RLL Stands Behind Sato After Widespread Critcism

| Senior Writer, RacinToday.com Friday, August 23 2019
IndyCar team owner Bobby Rahal is standing behind driver Takuma Sato in the wake of last Sunday’s race in Pocono. (File photo courtesy of INDYCAR)

By John Sturbin | Senior Writer

Rahal Letterman Lanigan Racing has rallied to the defense of NTT IndyCar Series veteran Takuma Sato in the aftermath of an opening-lap crash during last Sunday’s ABC Supply 500 at Pocono Raceway.

The team fronted by 1986 Indianapolis 500 champion Bobby Rahal issued a statement in support of Sato, who was widely criticized during the NBC Sports Network telecast and on social media for his part in a five-car crash in Turn 2 of Pocono’s 2.5-mile “Tricky Triangle.” The accident involved the cars driven by championship contender Alexander Rossi, Ryan Hunter-Reay, James Hinchcliffe, rookie Felix Rosenqvist and Sato.

Former CART and Champ Car driver Paul Tracy was particularly critical of Sato and suggested the native of Tokyo might need to be parked by INDYCAR’s race stewards for over-aggressive driving.  Apologetic and sullen during his post-race comments, Sato was penalized on-site for avoidable contact. While INDYCAR also announced Sunday that Sato’s conduct was subject to post-event review, no penalty was issued by the sanctioning body during the week.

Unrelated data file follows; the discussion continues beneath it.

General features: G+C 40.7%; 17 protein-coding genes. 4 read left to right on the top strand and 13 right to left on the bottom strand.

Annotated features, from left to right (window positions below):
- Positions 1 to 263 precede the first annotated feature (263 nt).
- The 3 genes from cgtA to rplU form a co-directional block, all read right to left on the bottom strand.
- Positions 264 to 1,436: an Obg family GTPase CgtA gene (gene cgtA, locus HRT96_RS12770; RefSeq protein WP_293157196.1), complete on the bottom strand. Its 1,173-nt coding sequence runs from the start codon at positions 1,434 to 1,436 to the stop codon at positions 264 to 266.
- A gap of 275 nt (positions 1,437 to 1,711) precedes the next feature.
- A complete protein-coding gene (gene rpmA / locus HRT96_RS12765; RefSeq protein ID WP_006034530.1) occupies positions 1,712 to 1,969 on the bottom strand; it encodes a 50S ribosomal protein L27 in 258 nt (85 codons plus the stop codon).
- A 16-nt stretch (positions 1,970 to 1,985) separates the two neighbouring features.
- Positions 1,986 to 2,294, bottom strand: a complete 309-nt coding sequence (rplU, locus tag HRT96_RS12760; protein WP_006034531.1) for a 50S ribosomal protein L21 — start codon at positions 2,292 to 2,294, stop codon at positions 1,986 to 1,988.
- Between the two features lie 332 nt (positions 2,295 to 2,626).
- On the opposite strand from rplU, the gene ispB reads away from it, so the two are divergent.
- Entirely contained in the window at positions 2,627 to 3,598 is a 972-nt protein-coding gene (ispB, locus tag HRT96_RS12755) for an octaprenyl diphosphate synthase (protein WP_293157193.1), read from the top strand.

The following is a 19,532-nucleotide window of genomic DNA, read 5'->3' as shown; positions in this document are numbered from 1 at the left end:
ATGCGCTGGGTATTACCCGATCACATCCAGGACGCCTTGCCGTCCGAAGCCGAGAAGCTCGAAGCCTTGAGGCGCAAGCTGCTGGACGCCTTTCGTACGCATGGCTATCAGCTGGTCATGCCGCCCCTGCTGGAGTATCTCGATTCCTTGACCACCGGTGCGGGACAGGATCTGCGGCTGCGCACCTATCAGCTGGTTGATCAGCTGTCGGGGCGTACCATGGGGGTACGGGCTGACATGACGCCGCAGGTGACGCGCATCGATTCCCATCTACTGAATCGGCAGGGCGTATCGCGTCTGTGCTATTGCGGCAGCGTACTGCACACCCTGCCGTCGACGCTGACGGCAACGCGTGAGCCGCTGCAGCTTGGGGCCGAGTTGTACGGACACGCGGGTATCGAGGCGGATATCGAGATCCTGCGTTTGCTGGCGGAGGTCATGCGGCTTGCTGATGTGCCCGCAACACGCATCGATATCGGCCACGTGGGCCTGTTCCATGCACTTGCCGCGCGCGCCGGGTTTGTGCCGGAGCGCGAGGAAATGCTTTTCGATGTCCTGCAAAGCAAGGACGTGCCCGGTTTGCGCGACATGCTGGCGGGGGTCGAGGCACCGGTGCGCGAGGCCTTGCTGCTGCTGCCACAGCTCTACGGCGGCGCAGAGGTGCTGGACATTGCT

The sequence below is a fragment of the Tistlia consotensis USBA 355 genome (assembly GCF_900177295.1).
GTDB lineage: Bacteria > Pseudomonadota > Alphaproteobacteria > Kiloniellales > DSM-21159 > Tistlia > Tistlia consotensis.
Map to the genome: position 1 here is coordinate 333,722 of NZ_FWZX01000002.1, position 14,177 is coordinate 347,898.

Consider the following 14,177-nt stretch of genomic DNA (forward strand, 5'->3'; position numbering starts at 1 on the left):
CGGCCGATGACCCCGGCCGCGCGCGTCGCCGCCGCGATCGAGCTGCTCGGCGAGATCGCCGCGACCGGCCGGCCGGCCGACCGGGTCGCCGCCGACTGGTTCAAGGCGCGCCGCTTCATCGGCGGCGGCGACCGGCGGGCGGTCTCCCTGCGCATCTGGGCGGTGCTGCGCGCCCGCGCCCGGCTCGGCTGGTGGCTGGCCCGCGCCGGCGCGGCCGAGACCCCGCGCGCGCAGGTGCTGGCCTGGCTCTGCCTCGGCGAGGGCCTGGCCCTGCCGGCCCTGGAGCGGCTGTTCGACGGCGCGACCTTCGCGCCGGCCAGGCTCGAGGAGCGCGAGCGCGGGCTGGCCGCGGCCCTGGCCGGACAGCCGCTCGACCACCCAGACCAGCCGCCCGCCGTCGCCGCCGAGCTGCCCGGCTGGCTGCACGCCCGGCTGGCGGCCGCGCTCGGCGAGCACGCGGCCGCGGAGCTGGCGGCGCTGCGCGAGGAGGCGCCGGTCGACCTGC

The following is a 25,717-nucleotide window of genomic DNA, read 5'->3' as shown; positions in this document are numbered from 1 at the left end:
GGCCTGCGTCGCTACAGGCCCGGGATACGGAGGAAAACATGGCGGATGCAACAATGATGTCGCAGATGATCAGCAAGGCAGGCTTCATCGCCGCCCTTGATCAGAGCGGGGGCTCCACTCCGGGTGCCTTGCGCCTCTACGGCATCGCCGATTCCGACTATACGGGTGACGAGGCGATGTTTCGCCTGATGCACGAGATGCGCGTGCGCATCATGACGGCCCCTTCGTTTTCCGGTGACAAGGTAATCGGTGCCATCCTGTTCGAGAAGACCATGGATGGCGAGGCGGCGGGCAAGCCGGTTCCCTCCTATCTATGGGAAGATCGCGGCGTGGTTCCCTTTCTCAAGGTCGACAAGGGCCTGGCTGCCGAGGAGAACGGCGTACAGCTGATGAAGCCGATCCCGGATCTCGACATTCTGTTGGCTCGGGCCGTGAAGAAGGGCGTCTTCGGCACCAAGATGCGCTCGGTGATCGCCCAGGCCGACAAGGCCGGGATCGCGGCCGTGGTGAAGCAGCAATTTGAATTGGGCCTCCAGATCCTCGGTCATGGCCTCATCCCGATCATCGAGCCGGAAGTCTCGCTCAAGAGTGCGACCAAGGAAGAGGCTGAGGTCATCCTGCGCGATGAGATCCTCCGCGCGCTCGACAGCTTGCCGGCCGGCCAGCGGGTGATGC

That led to this unattributed statement from RLL, whose co-owners include Rahal, former late-night TV host David Letterman and Chicago businessman Mike Lanigan:

“Following the events on Lap 1 of Sunday’s INDYCAR race at Pocono Raceway, we are relieved that all drivers emerged unhurt from the crash. Normally in a situation of this nature it is not necessary for a team to comment but following the accusations levied at Takuma Sato, and after reviewing Takuma’s onboard data and camera, we feel that a clarification is necessary. The data and video clearly shows that Takuma did not turn down the track into Alexander in this incident and in fact the first steering wheel movement made by Takuma was to the right, as he tried to correct his car after the initial contact.

Things went bad in Turn 2 at Pocono last weekend.

“This sort of accident is part and parcel of this type of racing and with track position being vital at every stage of each race is, in our view, a part of the sport.  It’s a racing incident and we as a team wish to publicly state that we stand behind our drivers and have absolute faith in their ability to race and perform at the highest level for RLL.